Kevin Orrman-Rossiter Reviews Breaking the Chains of Gravity: The Story of Spaceflight before NASA
Breaking the Chains of Gravity: The Story of Spaceflight before NASA by Amy Shira Teitel
Breaking the chains of gravity provides an entertaining account of German rocketry efforts in the 1930s and 1940s and US spaceflight post World War II and up to the formation of NASA in 1958. The development, by Werner von Braun and his team, of the V2 rocket that was used in the latter part of the World War II to bombard English civilian targets covers early chapters. The artifice that von Braun used in the closing weeks of the war in Europe to ensure their capture by the Americans rather than the Russians is told in a breathtaking chapter – without too much analysis of why this was the chosen path.
If Teitel added just one word to the title of this book I would have found it more acceptable. If the book was called Breaking the chains of gravity: the story of US spaceflight before NASA I would have approached it with a whole different expectation. This is important for non-fiction books – as the genre name implies. As a reader and reviewer of non-fiction books I expect the combination of author and publisher to be honest about the contents of their work. How much can I trust the detail content if they misrepresent the whole book in the title?
The story of German rocketry is told as a necessary explanation to the subsequent US story. What this misses out on is the parallel development by Sergei Korolev, “The Chief Designer”, who started developing rocket engines in Russia in the 1930s and is acknowledged by many as the father of astronautics. He led the Russian design of rockets originally based on the German V2 rockets. However by 1953 the development by led by Korolev, the Russians had disbanded the German teams that were captured at the end of World War II and repatriated these German engineers and their families. The story of spaceflight, prior to the successes of NASA in the late 1960’s is very much driven by both the real and imagined superiority of this Russian space program. This story is dryly presented in Asif A. Siddiqi’s Sputnik and the Soviet space challenge. For completeness it should also be noted that the British used captured German V2 technology to develop their own missile program; most successfully resulting in development in 1955, and deployment in 1963 of the Blue Steel missile.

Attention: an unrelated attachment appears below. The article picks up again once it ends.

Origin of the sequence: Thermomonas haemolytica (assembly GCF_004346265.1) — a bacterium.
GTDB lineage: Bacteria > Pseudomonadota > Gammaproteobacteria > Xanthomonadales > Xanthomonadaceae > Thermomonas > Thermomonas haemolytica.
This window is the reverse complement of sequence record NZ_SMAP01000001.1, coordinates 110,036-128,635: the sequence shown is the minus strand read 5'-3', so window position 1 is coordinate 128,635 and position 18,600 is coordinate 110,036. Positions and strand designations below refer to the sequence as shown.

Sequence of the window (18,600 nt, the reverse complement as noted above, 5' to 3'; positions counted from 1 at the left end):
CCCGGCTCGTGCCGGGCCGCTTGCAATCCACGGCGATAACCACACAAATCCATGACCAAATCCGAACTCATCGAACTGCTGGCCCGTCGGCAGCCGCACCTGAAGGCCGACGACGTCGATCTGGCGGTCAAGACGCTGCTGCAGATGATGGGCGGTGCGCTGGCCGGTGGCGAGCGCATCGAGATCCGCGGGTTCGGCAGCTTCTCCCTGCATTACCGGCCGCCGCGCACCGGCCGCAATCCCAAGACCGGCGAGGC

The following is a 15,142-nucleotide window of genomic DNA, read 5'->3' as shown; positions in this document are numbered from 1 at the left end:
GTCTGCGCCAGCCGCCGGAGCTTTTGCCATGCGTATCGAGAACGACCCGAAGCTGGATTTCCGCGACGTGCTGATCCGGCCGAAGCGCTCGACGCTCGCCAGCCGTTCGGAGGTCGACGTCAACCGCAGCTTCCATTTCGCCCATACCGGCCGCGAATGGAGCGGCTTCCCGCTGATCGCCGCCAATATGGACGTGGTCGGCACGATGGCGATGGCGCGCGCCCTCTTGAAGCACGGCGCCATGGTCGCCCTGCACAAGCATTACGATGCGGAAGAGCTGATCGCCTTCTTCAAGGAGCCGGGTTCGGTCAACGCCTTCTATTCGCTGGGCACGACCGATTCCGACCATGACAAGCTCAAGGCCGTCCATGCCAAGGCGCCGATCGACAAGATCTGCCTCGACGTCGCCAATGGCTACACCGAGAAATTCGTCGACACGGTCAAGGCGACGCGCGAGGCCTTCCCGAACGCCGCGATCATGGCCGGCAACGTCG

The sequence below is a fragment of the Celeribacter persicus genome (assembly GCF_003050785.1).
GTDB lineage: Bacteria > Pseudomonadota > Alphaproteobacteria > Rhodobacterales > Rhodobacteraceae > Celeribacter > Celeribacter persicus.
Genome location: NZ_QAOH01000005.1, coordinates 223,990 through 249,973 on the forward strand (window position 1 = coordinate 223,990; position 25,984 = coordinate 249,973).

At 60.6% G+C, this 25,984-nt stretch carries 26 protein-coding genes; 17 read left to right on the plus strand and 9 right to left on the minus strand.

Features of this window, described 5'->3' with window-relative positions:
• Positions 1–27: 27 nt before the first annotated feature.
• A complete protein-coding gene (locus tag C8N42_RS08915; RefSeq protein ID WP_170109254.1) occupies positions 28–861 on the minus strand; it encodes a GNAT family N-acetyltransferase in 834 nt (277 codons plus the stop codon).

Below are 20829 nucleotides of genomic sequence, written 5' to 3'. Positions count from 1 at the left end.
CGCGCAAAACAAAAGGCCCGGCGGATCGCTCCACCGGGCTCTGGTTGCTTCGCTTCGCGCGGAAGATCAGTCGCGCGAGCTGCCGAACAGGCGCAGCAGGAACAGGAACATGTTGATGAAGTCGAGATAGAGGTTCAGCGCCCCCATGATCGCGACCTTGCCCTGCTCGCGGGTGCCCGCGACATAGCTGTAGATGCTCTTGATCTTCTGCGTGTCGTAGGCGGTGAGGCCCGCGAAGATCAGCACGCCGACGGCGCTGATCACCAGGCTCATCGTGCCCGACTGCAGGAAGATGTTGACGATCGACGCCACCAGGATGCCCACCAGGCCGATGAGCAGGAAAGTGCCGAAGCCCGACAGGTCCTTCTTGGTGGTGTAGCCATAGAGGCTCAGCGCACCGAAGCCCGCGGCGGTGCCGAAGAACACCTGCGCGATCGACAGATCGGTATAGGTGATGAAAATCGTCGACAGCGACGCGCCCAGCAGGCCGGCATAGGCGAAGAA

Teitel gives a fascinating account of the internecine warfare between the post-World War II US Army, Navy and Air force for control of the development of rocketry, guided missiles, supersonic flight and von Braun’s grand dreams of manned space exploration. The shifting sands of influence and funding for the various programs make for entertaining history. But none of this is new. A great disappointment of this book is that Teitel brings nothing new to the table with this book – neither facts nor analysis nor synthesis of narrative. It is a tertiary history book, relying on secondary sources rather than any analysis or citing of original primary material. This is quite disappointing for an author who self-professes to be a science-journalist.
This method results in a story that has many names that are probably familiar, even to someone who is aware only of the latter NASA moon race. Make no mistake though, despite the familiarity of many of the names, the Russians made more firsts than the US: first into space, first animals into space, first satellites into space, first man into space, and first woman into space. The US was the laggard – spaceflight prior to the moon-race is a multi-faceted story. This book is a well written and a good, if somewhat one-sided introduction, to early space exploration – for those who are unfamiliar with the pre-NASA story.
Kevin Orrman-Rossiter is a freelance science writer and reviewer. His writing has features in COSMOS magazine, Books&Publishing, and online on Australian Science lucid thoughts and dragon laughing . Originally studying physics, Kevin had a successful research career, reaching the heady heights of an ARC Queen Elizabeth II Fellow, then after being lured into the fascinating world of industry research, he ended up some years later, in marketing and strategy. When not writing, reviewing, or reading books to review, Kevin is now found; forming links between Australian industry and researchers at the University of Melbourne, reading (what a lovely quaint term) History & Philosophy of Science at University of Melbourne, and, in defiance of ageing